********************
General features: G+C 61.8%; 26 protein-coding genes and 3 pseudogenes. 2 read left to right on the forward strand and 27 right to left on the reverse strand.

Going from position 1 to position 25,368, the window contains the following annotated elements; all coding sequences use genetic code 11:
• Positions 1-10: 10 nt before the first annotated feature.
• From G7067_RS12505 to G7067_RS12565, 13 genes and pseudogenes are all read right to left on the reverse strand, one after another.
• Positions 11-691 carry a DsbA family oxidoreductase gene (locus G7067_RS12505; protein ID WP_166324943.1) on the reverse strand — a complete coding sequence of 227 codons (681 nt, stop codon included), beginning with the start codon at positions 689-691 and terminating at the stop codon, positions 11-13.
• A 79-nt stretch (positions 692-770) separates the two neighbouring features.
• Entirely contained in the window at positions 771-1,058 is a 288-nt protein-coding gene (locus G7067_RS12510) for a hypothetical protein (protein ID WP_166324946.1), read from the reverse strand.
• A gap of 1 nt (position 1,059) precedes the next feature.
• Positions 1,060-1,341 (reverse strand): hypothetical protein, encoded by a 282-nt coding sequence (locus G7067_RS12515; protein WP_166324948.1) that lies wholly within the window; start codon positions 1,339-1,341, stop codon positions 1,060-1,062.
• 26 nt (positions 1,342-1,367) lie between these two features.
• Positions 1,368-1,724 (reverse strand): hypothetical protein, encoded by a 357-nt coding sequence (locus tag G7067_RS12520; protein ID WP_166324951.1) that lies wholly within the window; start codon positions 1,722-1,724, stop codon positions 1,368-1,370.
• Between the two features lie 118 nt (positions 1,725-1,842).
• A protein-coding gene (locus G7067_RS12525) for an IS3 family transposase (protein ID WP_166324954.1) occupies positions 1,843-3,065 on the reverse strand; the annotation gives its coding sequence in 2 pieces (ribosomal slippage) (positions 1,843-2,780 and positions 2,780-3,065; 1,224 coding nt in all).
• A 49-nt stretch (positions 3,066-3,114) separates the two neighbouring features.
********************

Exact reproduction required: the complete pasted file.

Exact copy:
General features: G+C 61.8%; 26 protein-coding genes and 3 pseudogenes. 2 read left to right on the forward strand and 27 right to left on the reverse strand.

Going from position 1 to position 25,368, the window contains the following annotated elements; all coding sequences use genetic code 11:
• Positions 1-10: 10 nt before the first annotated feature.
• From G7067_RS12505 to G7067_RS12565, 13 genes and pseudogenes are all read right to left on the reverse strand, one after another.
• Positions 11-691 carry a DsbA family oxidoreductase gene (locus G7067_RS12505; protein ID WP_166324943.1) on the reverse strand — a complete coding sequence of 227 codons (681 nt, stop codon included), beginning with the start codon at positions 689-691 and terminating at the stop codon, positions 11-13.
• A 79-nt stretch (positions 692-770) separates the two neighbouring features.
• Entirely contained in the window at positions 771-1,058 is a 288-nt protein-coding gene (locus G7067_RS12510) for a hypothetical protein (protein ID WP_166324946.1), read from the reverse strand.
• A gap of 1 nt (position 1,059) precedes the next feature.
• Positions 1,060-1,341 (reverse strand): hypothetical protein, encoded by a 282-nt coding sequence (locus G7067_RS12515; protein WP_166324948.1) that lies wholly within the window; start codon positions 1,339-1,341, stop codon positions 1,060-1,062.
• 26 nt (positions 1,342-1,367) lie between these two features.
• Positions 1,368-1,724 (reverse strand): hypothetical protein, encoded by a 357-nt coding sequence (locus tag G7067_RS12520; protein ID WP_166324951.1) that lies wholly within the window; start codon positions 1,722-1,724, stop codon positions 1,368-1,370.
• Between the two features lie 118 nt (positions 1,725-1,842).
• A protein-coding gene (locus G7067_RS12525) for an IS3 family transposase (protein ID WP_166324954.1) occupies positions 1,843-3,065 on the reverse strand; the annotation gives its coding sequence in 2 pieces (ribosomal slippage) (positions 1,843-2,780 and positions 2,780-3,065; 1,224 coding nt in all).
• A 49-nt stretch (positions 3,066-3,114) separates the two neighbouring features.